Washington Bullying Statistics


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Washington Bullying Statistics 2023: Facts about Bullying in Washington reflect the current socio-economic condition of the state.

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LLCBuddy editorial team did hours of research, collected all important statistics on Washington Bullying, and shared those on this page. Our editorial team proofread these to make the data as accurate as possible. We believe you don’t need to check any other resources on the web for the same. You should get everything here only 🙂

Are you planning to start a Washington LLC business in 2023? Maybe for educational purposes, business research, or personal curiosity, whatever it is – it’s always a good idea to gather more information.

How much of an impact will Washington Bullying Statistics have on your day-to-day? or the day-to-day of your LLC Business? How much does it matter directly or indirectly? You should get answers to all your questions here.

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Top Washington Bullying Statistics 2023

☰ Use “CTRL+F” to quickly find statistics. There are total 31 Washington Bullying Statistics on this page 🙂

Washington Bullying “Latest” Statistics

  • According to the National Center for Educational Statistics (2019), 41% of students who reported being bullied at school indicated that they think the bullying would happen again.[1]
  • When bullying was prevalent in schools at a rate of around 28% in 2005, the federal government started collecting statistics on it.[1]
  • The proportion of public schools reporting cyberbullying at least once a week quadrupled from 8 to 16% in 2019–2020.[2]
  • A meta-analysis of 80 research that looked at the prevalence of bullying among 12–18year old adolescents found that conventional bullying engagement was on average 35%, whereas cyberbullying involvement was 15%. (Modecki, Minchin, Harbaugh, Guerra, & Runions, 2014)[1]
  • Students who reported conventional bullying (PR = 2.2; 95% CI: 1.7-2.4), cyberbullying (PR = 2.8; 95% CI: 1.6-4.9), and both (PR = 5.9; 95% CI: 4.6-7.7) were more likely to also report gun access.[3]
  • The National Center for Education Statistics, the research arm of the U.S Department of Education, reported that during the 2016–2017 academic year, 20% of students between the ages of 12 and 18 experienced bullying.[4]
  • School-based bullying prevention programs decrease bullying by up to 25%. (McCallion & Feder, 2013).[1]
  • 15.7% of U.S high school students experienced cyberbullying between 2018 and 2019.[5]
  • 72% of bullied private school students and 55% of bullied public school students believe their bullies can influence what other students thought about them. (BJS)[5]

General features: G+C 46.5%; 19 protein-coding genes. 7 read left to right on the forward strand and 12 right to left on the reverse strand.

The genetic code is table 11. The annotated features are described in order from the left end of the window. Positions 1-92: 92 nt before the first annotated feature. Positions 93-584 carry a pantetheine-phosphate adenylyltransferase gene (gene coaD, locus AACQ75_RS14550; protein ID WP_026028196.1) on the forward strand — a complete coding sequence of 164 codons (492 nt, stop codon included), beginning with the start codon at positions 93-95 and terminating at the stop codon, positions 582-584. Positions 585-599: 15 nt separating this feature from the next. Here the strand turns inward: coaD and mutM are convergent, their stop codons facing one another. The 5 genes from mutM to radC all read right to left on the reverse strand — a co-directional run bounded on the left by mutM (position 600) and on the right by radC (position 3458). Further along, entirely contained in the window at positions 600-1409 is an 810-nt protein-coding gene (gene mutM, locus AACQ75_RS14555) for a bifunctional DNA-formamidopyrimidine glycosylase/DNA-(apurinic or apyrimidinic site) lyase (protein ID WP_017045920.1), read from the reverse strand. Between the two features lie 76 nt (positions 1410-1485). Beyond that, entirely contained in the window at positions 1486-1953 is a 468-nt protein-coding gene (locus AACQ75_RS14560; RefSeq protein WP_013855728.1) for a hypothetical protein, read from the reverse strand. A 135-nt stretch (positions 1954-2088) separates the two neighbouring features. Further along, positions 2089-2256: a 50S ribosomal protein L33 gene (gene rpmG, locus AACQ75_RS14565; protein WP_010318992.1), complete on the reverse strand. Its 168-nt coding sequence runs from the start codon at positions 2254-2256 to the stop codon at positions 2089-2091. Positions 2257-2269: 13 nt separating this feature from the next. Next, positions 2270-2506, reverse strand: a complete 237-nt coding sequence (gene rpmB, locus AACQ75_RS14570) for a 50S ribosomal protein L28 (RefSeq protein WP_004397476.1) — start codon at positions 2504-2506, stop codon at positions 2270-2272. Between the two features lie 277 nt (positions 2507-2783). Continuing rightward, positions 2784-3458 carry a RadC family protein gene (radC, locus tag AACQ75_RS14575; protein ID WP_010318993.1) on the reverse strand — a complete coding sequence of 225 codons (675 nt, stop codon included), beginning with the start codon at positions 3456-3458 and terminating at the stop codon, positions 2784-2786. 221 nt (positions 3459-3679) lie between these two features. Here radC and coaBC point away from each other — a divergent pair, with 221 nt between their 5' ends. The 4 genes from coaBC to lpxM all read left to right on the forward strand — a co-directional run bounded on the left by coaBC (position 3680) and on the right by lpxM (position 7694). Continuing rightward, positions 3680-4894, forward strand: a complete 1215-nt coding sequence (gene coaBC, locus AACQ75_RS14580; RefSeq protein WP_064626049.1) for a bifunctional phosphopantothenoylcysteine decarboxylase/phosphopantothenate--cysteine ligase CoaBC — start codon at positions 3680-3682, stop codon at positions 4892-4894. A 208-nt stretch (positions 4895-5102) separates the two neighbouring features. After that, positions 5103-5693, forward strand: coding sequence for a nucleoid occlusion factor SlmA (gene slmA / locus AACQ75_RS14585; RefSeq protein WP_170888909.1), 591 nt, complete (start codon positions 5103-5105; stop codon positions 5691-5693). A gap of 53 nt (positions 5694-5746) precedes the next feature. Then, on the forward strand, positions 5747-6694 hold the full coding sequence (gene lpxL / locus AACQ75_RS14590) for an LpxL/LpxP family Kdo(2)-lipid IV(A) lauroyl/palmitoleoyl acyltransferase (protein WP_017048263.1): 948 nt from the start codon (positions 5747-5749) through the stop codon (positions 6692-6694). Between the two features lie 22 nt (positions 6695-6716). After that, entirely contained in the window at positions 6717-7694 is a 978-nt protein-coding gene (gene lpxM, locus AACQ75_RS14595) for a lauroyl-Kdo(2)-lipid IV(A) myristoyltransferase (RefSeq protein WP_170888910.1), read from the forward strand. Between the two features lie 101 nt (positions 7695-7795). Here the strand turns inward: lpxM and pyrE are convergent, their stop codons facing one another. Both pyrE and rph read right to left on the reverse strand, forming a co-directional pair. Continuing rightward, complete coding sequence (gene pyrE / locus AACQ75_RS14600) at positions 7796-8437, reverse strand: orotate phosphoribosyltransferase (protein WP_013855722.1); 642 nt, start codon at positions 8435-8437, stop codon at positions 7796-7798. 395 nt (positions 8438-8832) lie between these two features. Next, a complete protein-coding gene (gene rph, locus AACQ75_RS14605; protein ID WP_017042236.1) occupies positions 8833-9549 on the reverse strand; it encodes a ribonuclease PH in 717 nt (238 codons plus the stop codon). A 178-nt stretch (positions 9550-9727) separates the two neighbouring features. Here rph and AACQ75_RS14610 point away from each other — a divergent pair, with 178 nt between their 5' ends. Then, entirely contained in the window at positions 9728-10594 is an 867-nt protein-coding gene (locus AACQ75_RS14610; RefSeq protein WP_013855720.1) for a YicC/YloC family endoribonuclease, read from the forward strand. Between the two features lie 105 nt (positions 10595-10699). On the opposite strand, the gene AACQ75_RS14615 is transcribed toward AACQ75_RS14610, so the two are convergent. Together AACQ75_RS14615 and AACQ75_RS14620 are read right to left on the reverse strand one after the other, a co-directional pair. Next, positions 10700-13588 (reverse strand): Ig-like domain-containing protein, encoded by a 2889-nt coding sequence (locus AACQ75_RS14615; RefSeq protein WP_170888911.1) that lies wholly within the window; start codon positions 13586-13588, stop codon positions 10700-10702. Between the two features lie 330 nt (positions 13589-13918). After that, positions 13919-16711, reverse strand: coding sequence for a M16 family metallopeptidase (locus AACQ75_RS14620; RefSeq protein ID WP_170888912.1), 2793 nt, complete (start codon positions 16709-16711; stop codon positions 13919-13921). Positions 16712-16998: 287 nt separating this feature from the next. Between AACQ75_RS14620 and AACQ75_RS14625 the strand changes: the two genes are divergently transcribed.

• 46% of victims of bullying said they told a school official about the occurrence.[1]

Washington Bullying “Bully” Statistics

  • According to a study by researchers from the University of Washington and Indiana University, 34% of the kids in the study participated in bullying, and 73% said they had been bullied in some way in the preceding year.[6]
  • National Center for Education Statistics and Bureau of Justice statistics indicates that nationwide, 28% of students in grades 6-12 experienced bullying.[7]
  • Girls reported higher rates than boys for bullying others, accounting for 61% of the reported incidents.[6]
  • 15% of students who experienced bullying reported being bullied through text or the internet, a 3.5 percentage point increase over the 2014–2015 academic year.[4]
  • Recent data from the Cyberbullying Research Center show that, in 2021, 23% of 13- to 17-year-old students reported experiencing bullying and 7% reported bullying others.[8]
  • According to statistics provided by WCPS, there were a total of 240 reports of suspected bullying across all grade levels during the 2016-17 school year.[9]

Washington Bullying “Other” Statistics

  • Over a five-year period, 51% of families in the Seattle research reported experiencing intimate partner violence at one or both of two specific periods.[6]
  • In the fall semester, according to Inside Higher Ed (2020), 46% of students report feeling worried about going back to a campus.[5]
  • According to Globe NewsWire, 45% of high school students report feeling stressed all the time.[5]
  • According to a journal, Bullying and Quality of Life in Youths Perceived as Gay, Lesbian, or Bisexual in Washington State (2010), among male students, 14%, 11%, and 9% reported being bullied because of PSO in 8th, 10th, and 12th grades, respectively; and among female students, 11%, 10%, and 6%.[10]
  • According to the National Center for Educational Statistics (2019), bullied students indicate that bullying has a negative effect on how they feel about themselves (27%), their relationships with friends and family (19%), their school work (19%), and physical health (14%).[1]
  • As data’s gathered by Patchin and Hinduja (2020), only 1% of tweens aged 9 to 12 reported being bullied exclusively online, compared to 13% of those who said they had been tormented both at school and online.[1]